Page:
Learn all there is to know about Android 13!
The first Developer Preview of Android 13 has been released by Google. This sets off an upgrade cycle for Android’s mobile operating system, usually resulting in a fall release of Android 5.0. And Android 13 is set to follow suit.
Android 13’s first developer preview is currently available. Since the first Android 12 developer preview arrived around this time last year, it’s not surprising.
Even with the recent release, there is still a lack of information on Android 13’s user-facing capabilities. Things like new QR code scanners and other features make the next Android version sound iterative, but we still don’t know much about what’s to come. Then then, we believed the same thing about Android 12 until Google delivered the Material You surprise.
So far, the following is all we know about Android 13.
Rumors about the release date of Android 13
An upgrade and beta schedule for Google’s Android 13 platform has been established with the release of Developer Preview 1. Those familiar with Android 12’s release timeline will recognise this.
Indeed, even before we saw that course of events, we calculated the last Android 13 delivery would occur in the fall, around the send off of the Pixel 7. Be that as it may, Google’s yearly I/O gathering, as would be considered normal to happen in May, will probably give more data on the delivery plan.
In Google’s Android 13 roadmap, the first beta of the software appears to be scheduled for April. That’s a touch ahead of plan, but we still expect a large Android 13 presentation at Google I/O.
Android 13 introduces a slew of new features
There are only a few new additions in Android 13 Developer Preview 1 that give us a good idea of what Android 13 will bring to the table. However, Android Police’s speculated features may be able to fill in the gaps.
Adopted from iOS 15, the new Photo Picker was included in the initial developer release for Android 13. In the future, you’ll have the option of sharing only a few photographs with an app rather than your whole collection. Apps will only be able to see the data you want to share with them, which further protects your privacy.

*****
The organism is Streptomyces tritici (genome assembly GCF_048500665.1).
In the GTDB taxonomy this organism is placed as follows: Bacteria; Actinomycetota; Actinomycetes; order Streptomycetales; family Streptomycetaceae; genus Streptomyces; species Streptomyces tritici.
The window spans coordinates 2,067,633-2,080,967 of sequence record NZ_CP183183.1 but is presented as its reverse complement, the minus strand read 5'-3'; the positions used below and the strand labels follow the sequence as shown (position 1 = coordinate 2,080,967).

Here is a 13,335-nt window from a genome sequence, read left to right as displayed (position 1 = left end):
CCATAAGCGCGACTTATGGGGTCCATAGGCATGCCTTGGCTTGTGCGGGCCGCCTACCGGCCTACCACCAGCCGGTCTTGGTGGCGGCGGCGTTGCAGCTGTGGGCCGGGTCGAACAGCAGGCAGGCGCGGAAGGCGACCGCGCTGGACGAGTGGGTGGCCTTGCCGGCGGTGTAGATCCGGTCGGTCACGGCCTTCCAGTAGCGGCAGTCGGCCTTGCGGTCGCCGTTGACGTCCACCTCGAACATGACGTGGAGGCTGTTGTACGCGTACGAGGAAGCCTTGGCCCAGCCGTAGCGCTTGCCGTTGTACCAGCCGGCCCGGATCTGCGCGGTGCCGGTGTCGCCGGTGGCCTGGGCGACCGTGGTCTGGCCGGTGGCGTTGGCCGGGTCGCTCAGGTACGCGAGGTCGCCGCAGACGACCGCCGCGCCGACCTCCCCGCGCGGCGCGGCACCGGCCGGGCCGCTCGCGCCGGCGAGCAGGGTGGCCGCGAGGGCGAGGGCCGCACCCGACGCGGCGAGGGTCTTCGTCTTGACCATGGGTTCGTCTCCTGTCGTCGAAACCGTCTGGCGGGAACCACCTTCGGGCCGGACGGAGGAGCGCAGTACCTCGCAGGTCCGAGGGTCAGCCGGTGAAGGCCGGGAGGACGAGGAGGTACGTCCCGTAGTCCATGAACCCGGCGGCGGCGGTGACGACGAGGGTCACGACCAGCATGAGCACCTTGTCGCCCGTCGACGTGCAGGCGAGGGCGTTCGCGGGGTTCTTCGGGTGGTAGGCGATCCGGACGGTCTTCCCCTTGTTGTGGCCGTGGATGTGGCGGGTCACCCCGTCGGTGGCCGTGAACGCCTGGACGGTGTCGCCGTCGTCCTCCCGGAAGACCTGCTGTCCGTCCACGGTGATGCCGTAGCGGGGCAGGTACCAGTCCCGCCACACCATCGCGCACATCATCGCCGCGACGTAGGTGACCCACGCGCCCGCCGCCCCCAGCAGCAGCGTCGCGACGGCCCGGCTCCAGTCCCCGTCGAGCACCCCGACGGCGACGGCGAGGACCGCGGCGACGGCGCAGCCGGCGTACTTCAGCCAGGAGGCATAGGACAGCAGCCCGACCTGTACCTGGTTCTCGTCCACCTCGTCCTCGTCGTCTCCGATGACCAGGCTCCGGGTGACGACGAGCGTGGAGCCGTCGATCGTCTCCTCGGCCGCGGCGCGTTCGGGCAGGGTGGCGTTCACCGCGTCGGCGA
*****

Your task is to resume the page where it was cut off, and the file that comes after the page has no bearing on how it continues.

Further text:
The Nearby Wi-Fi device permission was also included in the Android 13 developer beta and now contains a Wi-Fi component. Wi-Fi access points may be accessed using the NEARBY WIFI DEVICES permission, which can limit what apps can see from your phone.
In addition to the 13 built-in themes, there are also third-party themes available. Although the capability was only available to Google applications in Android 12, you may remember that it was possible for icons to change their colour in accordance with the backdrop in Android 12. According to the Android 13 developer preview, this feature will be available to third-party apps.
According to a rumour, Android 13 may have support for dual eSIMs, allowing several carriers to use the same eSIM. There would be no need for a physical SIM card with Android 13’s support for dual eSIM, but that is up to carriers and phone manufacturers.
According to Android Police, screenshots reveal two new choices for scanning QR codes. In the first place, unlocking your phone from the lock screen allows you to use your phone’s scanner to scan restaurant menus. This would be very appreciated.